Jason, Zora’s younger brother, avoids social interactions and pulls on a child’s Halloween mask to cover his face when he is nervous. Meanwhile, his twin’s entire head is covered in a bondage prop worn by submissives. Both boys unmask when they huddle in Jason’s closet hideaway. There, twin Jason reveals self-inflicted burn scars that silence him to mere grunts. But these burns also protect Jason from his conscious fear of social interaction and emphasize his unconscious desire to disappear. Jason’s most wicked unconscious desire, to self-immolate, is fulfilled when he backs his twin into a rage of flames. This act does not, however, free him from his mask.
Adelaide was badly damaged when, as a girl, she was dragged through the awful unconscious of the US. Yet, all conscious African American mothers have to drag their beautiful Black boys to that same place when they painfully recite The Talk. To tell Black children to submit to police power in order to survive the encounter, to live and be Black another day, is to tell them the narrative of our occupation, of the fetishistic desire to penetrate and destroy our bodies with bullets and batons. Always, every time, The Talk has to be told to precious sons far too young to have to know such terror. The shock of Jason’s submersion in the unconscious of the US traumatizes him. This trauma is explicit on his face. He stares at Adelaide as she drives, searching for psychological release. There is nothing she can do. It is what it is. Her non-verbal shrug communicates a kind of sublimation, gives him a “boy you’ll be all right.” So he pulls the mask down one last time, and this final gesture is one of the most haunting moments in the film.
For these middle class African Americans, unconscious, habitual behavior shields, veils, protects the authentic self that dwells beneath the mask. Their red-cloaked twins remove those masks. Peele’s film suggests that for Africans in the US habitual behaviors roil out of the reservoir of ancestral memories, painful memories, as vast as the sea when seen from the shore, as sudden and scary as a storm.
The beachside carnival that anchors Us is an all-American boardwalk. These arcades exist along every coast. As the movie begins, the Black girl, following her inebriated father and his long-suffering wife, gazes at her parents and their pattern of behavior, a pattern that, even in her youth, is as familiar as the centuries are long. Is Father a real man? Can he throw the ball or whack a mole to win a prize for her? Is Mother too harsh, too demanding, when she asks him to keep an eye on their only child so she can relieve herself in the bathroom? What will become of the two of them, her parents? And what will become of her?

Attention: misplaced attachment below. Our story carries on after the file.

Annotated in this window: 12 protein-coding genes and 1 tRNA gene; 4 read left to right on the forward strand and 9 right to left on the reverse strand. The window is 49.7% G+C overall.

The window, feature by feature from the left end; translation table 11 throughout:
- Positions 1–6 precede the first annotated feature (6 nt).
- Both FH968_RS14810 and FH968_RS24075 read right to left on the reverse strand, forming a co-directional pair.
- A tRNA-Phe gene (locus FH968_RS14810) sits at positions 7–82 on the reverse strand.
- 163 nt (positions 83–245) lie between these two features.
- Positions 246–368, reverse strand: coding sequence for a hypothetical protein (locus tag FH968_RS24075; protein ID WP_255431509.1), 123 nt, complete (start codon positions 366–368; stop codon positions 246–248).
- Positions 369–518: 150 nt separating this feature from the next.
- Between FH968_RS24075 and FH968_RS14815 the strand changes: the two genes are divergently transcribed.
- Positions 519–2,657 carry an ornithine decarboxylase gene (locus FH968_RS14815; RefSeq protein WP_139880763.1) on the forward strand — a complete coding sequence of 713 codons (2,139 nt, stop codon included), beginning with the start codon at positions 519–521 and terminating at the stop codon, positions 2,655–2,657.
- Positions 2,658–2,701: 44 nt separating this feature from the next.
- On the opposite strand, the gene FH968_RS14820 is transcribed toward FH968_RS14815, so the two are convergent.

As Young Adelaide follows and gazes at them, she also observes the wild, frenetic fun all around her. Everyone else is white. They scream on the roller coaster, feed each other what hardly resembles actual food with their hands, nearly like the animals they once were. They play rock–paper–scissors and shoot at targets. People rage on the rides, because the carnival is the place where you can let out your urge to scream. The carnival is a scream. But the Black girl is nearly silent. The unconscious is visible all around her. Beneath the frivolity and fun, she sees the menacing, frightening glare. She needs to escape.
In 1986, the country literally linked, hand to hand, in a most hypocritical display of absurdism. The bizarre performance art Hands Across America — mocked endlessly in Us — revealed the tension between America’s human desire to seek meaning and purpose, and the chaotic reality of hunger in America. This hunger was so horrific under the Reagan-Bush trickle-down policy that the government had taken to giving out blocks of cheese to compensate for lack of access to jobs and food. This hunger started just five years earlier, when Reagan cut $1 billion in federal funding for school lunches, reducing a kindergartener’s daily meal allotment to half a slice of bread, four ounces of milk, half a cup of fruit or vegetables, and one ounce of meat, which is about a quarter of a medium hamburger. It was the year the president of the United States said, for children who depend on free or reduced lunch to survive, ketchup counted as a vegetable.